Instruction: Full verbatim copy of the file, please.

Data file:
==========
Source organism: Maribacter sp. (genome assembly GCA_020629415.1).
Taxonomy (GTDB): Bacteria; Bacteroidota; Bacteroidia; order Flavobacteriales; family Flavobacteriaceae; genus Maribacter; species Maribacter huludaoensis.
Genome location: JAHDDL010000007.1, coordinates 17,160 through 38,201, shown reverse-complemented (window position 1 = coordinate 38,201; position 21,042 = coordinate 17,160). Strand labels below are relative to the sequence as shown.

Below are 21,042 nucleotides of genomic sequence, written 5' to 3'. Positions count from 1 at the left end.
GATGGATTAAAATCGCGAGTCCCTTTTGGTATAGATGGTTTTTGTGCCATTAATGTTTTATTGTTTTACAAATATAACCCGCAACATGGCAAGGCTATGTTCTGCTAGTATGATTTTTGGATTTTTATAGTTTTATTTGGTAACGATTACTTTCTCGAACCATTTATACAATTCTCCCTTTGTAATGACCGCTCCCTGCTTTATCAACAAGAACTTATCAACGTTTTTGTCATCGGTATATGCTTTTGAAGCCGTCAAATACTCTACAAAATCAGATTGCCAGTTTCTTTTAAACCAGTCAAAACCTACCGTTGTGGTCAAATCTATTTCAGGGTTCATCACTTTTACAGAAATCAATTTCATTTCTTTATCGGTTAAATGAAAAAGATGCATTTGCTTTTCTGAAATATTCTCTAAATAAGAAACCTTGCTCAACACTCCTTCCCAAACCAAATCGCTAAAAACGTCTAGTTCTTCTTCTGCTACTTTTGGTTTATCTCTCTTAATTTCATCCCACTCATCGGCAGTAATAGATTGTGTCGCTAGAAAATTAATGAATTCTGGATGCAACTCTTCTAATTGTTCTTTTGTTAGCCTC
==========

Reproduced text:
Source organism: Maribacter sp. (genome assembly GCA_020629415.1).
Taxonomy (GTDB): Bacteria; Bacteroidota; Bacteroidia; order Flavobacteriales; family Flavobacteriaceae; genus Maribacter; species Maribacter huludaoensis.
Genome location: JAHDDL010000007.1, coordinates 17,160 through 38,201, shown reverse-complemented (window position 1 = coordinate 38,201; position 21,042 = coordinate 17,160). Strand labels below are relative to the sequence as shown.

Below are 21,042 nucleotides of genomic sequence, written 5' to 3'. Positions count from 1 at the left end.
GATGGATTAAAATCGCGAGTCCCTTTTGGTATAGATGGTTTTTGTGCCATTAATGTTTTATTGTTTTACAAATATAACCCGCAACATGGCAAGGCTATGTTCTGCTAGTATGATTTTTGGATTTTTATAGTTTTATTTGGTAACGATTACTTTCTCGAACCATTTATACAATTCTCCCTTTGTAATGACCGCTCCCTGCTTTATCAACAAGAACTTATCAACGTTTTTGTCATCGGTATATGCTTTTGAAGCCGTCAAATACTCTACAAAATCAGATTGCCAGTTTCTTTTAAACCAGTCAAAACCTACCGTTGTGGTCAAATCTATTTCAGGGTTCATCACTTTTACAGAAATCAATTTCATTTCTTTATCGGTTAAATGAAAAAGATGCATTTGCTTTTCTGAAATATTCTCTAAATAAGAAACCTTGCTCAACACTCCTTCCCAAACCAAATCGCTAAAAACGTCTAGTTCTTCTTCTGCTACTTTTGGTTTATCTCTCTTAATTTCATCCCACTCATCGGCAGTAATAGATTGTGTCGCTAGAAAATTAATGAATTCTGGATGCAACTCTTCTAATTGTTCTTTTGTTAGCCTC